Montgomery County, Arkansas
Population was 7,841 in 1990; housing
units was 4,269 in 1990;
land area is 780.98 square miles (499,828 acres); water area is 19.37 square miles (12,395 acres)
Your land, my land, God's land!
And a place where eagles fly.
Towns (trading centers) naturally sprang up at river fords or ferries, crossroads and mill sites where travel was broken or where settlers had their grain ground. In 1890 there were fifty-nine common schools, open three months of the year. The nearest railroad point in 1890 was Hot Springs. Reference: A Pictorial History of Arkansas by Fay Hempstead.
1851 U.S. Post Offices Postmaster Akin's Store a post office of Montgomery Co., Arkansas Big Fork a post office of Montgomery Co., Arkansas Caddo Cove Wm D. Rowton Harold Gibson K. Robinson Mount Ida James T. Fleming
1870 U.S. Post Offices
Black Springs Centreville Crystal Hill Harold Mount Ida (c.h.)Official Register of the United States By United States Civil Service Commission Post Office Postmaster 1884 Black Springs W. N. Thornton Crystal Springs J.C. Tramel Hickory Station A. Nelson Fancy Hill G.R. Waggoner Mazarn P.M. Mullings Mount Ida W.L. Burton Oden L.J. Johnston Silver City F. Pease 1885 Bear A.M. Beam Black Springs L.J. Hendricks Buckville J.W. Freeman Cedar Glades R.L. Houseley Crystal Springs J. C. Tammel Fancy Hill G.R. Waggoner Mazarn P.M. Mullings Mount Ida W.L. Barton Oden L.J. Johnson Silver City Frank Pease Stillwater Harold Hall
Alf Post Office, Montgomery County, Arkansas
(Originally established as Helen) (dates are when appointed)Sarah E. Scott Postmaster 06/12/1908 Effie V. Buerge Postmaster 10/09/1909 Claude L Goodman Postmaster 11/30/1914 William M. Edwards Postmaster 11/12/1915 Changed to Alf on January 19, 1916 William M. Edwards Postmaster 01/19/1916 Nina V. Edwards Postmaster 03/31/1921 William M. Edwards Postmaster 01/05/1925 William A. Edwards Actg. Postmaster 04/01/936 William A. Edwards Postmaster 04/24/1936 Mrs, Inez Edwards Actg. Postmaster 10/06/1939 Mrs. Inez Edwards Postmaster 04/16/1940 Discontinued on July 31, 1952; mail to Big Fork. ___________________________
Communities Past and Present
I am sure a few more colorful names have been added to the area in Y2k.. Montgomery County, Arkansas will be getting a 911 system soon and the residences were asked to give their driveways, lanes and roads physical address so the emergency vehicles can locate the place. e.g. "Country View Rd" Hog Jaw. Today many community names and ninety-three school districts are not found on maps but they tell a part of the history of the area as well as the names of the Cogburn, Garrett, Howton, Montgomery, Robbins, Waggoner, and Woodall cemeteries named after Civil War veterans.
Centennial History of Arkansas By Dallas Tabor Herndon, pg 783 (1922)
Situated southwest of the center of the state is Montgomery County, which was created by the act of December 9, 1842, from part of Hot Spring County. It is supposed to have been named for Richard Montgomery, one of the American generals in the Revolutionary war, who was killed at Quebec on December 31. 1775. Its area is 784 square miles and its average elevation is 700 feet. On the north it is bounded by Scott and Yell counties ; on the east by Garland and Hot Spring; on the south by Clark and Pike, and on the west by Polk County. Farming and lumbering are the leading industries. When the county was established the county seat was located where it is at present, though the place was at first known as Montgomery. In July, 1850, the county court ordered the name changed to Salem, but at the October term the same year it was changed to Mount Ida. On October 26, 1921, the court appropriated $40,000 for a new courthouse. Mount Ida was incorporated on December 14, 1854, and in 1920 reported 'a population of 298. It is a banking town, has a weekly newspaper, a flourmill, sawmills and woodworking concerns, general stores, a public school, etc. Womble is the nearest railroad station. Womble is an incorporated banking town about ten miles south of Mount Ida. It is the terminus of a branch of the Missouri Pacific railway system that connects with the main line at Gurdon, has a weekly newspaper, large lumbering interests, general stores, etc., and a population of 420. Black Springs, Caddo Gap, Oden and Washita are the principal villages. The population of the county in 1920 was 11,112.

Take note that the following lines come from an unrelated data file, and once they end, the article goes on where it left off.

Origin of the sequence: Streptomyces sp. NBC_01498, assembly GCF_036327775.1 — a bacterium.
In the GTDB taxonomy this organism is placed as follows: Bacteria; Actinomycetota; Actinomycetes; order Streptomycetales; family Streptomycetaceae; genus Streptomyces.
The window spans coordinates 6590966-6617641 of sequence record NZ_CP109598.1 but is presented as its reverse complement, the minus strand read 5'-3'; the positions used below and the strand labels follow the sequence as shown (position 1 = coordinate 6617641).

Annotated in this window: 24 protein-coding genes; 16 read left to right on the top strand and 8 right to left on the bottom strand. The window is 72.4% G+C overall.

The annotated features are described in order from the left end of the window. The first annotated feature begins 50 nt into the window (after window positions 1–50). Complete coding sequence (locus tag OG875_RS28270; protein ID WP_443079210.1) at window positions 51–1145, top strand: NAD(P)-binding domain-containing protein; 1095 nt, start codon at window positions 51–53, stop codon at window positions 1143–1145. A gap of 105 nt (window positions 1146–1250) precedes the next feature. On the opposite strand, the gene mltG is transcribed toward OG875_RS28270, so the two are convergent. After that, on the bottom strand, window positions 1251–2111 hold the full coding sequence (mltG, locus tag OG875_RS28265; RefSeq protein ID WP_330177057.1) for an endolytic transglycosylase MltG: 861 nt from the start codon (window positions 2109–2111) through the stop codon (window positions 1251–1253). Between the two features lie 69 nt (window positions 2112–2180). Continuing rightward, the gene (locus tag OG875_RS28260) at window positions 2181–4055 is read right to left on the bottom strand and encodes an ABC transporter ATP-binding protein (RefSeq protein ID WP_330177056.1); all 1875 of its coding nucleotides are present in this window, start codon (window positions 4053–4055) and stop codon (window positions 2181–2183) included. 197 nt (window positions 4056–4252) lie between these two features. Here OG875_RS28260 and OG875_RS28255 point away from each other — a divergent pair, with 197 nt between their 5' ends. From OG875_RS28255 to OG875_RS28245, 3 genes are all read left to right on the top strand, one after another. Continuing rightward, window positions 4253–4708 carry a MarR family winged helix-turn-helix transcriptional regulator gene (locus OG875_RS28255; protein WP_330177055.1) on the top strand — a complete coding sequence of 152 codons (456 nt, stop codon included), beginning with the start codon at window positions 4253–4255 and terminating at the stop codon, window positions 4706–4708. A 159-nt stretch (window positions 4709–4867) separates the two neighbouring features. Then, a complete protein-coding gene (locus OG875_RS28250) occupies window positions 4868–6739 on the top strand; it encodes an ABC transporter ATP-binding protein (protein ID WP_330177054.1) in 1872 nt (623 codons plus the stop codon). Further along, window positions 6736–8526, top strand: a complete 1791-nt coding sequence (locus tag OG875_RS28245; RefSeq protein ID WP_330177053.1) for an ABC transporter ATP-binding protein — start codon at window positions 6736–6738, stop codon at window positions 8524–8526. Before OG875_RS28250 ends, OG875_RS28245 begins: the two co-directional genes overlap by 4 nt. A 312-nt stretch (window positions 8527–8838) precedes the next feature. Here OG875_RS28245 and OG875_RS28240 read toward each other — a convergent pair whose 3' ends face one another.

Montgomery is divided into the following townships: Big Fork, Caddo. Caney, Center, Fir, Gap, Gaston, Hazel, Leverney, Mazarn, Missouri, Ouachita. Parks, Polk, Rock Springs, Scott, Smith, South Fork, Sulphur Springs, Walnut and Womble.
Alamo: The Alamo Community Reunion Picnic in mid October at the Alamo Missionary Baptist Church has been an annual event since 1987.
Albert: Now Albert Pike, a recreational area nestled in the forested splendor of the Ouachita Mountains in the southern portion of the Ouachita National Forest. Visitors can hike, fish, camp, picnic or canoe on the Little Missouri River. The Putman Cemetery 1885-1886 deep in the woods of the Ouachita National Forest near Albert Pike and only 2 grave markers that were still legible. One was Elijah Covington Putman. There were several other markers there most of which had sunk into the ground or you could no longer read. 12 buried. Pike Co. ARGenWeb has an article on Gen. Albert Pike.
Albert Pike was a lawyer and Masonic leader born in Boston, Mass. Dec. 29 1809, d. Washington, D.C. April 12 1891. He left New England Dec. in 1831 and settling finally in Little Rock, AR where he rose to distinction as a lawyer. He was a Calvary captain in the Mexican War (1846-1848) and a brigadier general in the CSA. He published several volumes of poetry and the author of one of the standard versions of the song "Dixie" which appeared in the Natchez Courier May 30 186? written with a southern interest. His portrait is at the Albert Pike Memorial Temple, Little Rock. The area was also known as Greasy Cove and moon shiners liked this isolated area.